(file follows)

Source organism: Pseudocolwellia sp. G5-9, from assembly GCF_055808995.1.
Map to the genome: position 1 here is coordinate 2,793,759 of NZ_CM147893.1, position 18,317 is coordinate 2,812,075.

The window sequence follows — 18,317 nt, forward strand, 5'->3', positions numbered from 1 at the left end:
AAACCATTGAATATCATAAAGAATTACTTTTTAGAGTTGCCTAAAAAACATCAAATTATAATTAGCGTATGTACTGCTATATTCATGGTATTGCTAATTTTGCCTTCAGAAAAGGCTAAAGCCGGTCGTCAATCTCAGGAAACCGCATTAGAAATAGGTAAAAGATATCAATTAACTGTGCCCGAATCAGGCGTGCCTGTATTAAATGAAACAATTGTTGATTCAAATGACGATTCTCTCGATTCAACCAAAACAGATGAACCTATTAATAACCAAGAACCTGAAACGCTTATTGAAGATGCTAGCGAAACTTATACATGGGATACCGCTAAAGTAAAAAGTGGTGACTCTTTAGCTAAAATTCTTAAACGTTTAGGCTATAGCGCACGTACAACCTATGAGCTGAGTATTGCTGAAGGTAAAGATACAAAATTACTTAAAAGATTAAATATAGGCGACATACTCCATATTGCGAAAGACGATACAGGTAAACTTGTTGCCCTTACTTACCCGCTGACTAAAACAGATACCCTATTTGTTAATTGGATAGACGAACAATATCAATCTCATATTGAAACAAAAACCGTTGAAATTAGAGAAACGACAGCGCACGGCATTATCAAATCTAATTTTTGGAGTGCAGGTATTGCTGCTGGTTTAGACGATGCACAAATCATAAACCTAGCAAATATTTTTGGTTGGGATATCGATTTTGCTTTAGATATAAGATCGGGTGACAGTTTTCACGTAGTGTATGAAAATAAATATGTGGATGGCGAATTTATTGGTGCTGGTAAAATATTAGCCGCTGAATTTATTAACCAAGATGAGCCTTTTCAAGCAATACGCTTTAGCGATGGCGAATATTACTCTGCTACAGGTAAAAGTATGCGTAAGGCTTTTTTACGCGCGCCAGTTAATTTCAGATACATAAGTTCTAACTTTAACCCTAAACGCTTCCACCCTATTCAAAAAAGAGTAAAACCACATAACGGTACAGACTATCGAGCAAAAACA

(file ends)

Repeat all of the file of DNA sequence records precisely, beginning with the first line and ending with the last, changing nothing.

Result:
Source organism: Pseudocolwellia sp. G5-9, from assembly GCF_055808995.1.
Map to the genome: position 1 here is coordinate 2,793,759 of NZ_CM147893.1, position 18,317 is coordinate 2,812,075.

The window sequence follows — 18,317 nt, forward strand, 5'->3', positions numbered from 1 at the left end:
AAACCATTGAATATCATAAAGAATTACTTTTTAGAGTTGCCTAAAAAACATCAAATTATAATTAGCGTATGTACTGCTATATTCATGGTATTGCTAATTTTGCCTTCAGAAAAGGCTAAAGCCGGTCGTCAATCTCAGGAAACCGCATTAGAAATAGGTAAAAGATATCAATTAACTGTGCCCGAATCAGGCGTGCCTGTATTAAATGAAACAATTGTTGATTCAAATGACGATTCTCTCGATTCAACCAAAACAGATGAACCTATTAATAACCAAGAACCTGAAACGCTTATTGAAGATGCTAGCGAAACTTATACATGGGATACCGCTAAAGTAAAAAGTGGTGACTCTTTAGCTAAAATTCTTAAACGTTTAGGCTATAGCGCACGTACAACCTATGAGCTGAGTATTGCTGAAGGTAAAGATACAAAATTACTTAAAAGATTAAATATAGGCGACATACTCCATATTGCGAAAGACGATACAGGTAAACTTGTTGCCCTTACTTACCCGCTGACTAAAACAGATACCCTATTTGTTAATTGGATAGACGAACAATATCAATCTCATATTGAAACAAAAACCGTTGAAATTAGAGAAACGACAGCGCACGGCATTATCAAATCTAATTTTTGGAGTGCAGGTATTGCTGCTGGTTTAGACGATGCACAAATCATAAACCTAGCAAATATTTTTGGTTGGGATATCGATTTTGCTTTAGATATAAGATCGGGTGACAGTTTTCACGTAGTGTATGAAAATAAATATGTGGATGGCGAATTTATTGGTGCTGGTAAAATATTAGCCGCTGAATTTATTAACCAAGATGAGCCTTTTCAAGCAATACGCTTTAGCGATGGCGAATATTACTCTGCTACAGGTAAAAGTATGCGTAAGGCTTTTTTACGCGCGCCAGTTAATTTCAGATACATAAGTTCTAACTTTAACCCTAAACGCTTCCACCCTATTCAAAAAAGAGTAAAACCACATAACGGTACAGACTATCGAGCAAAAACA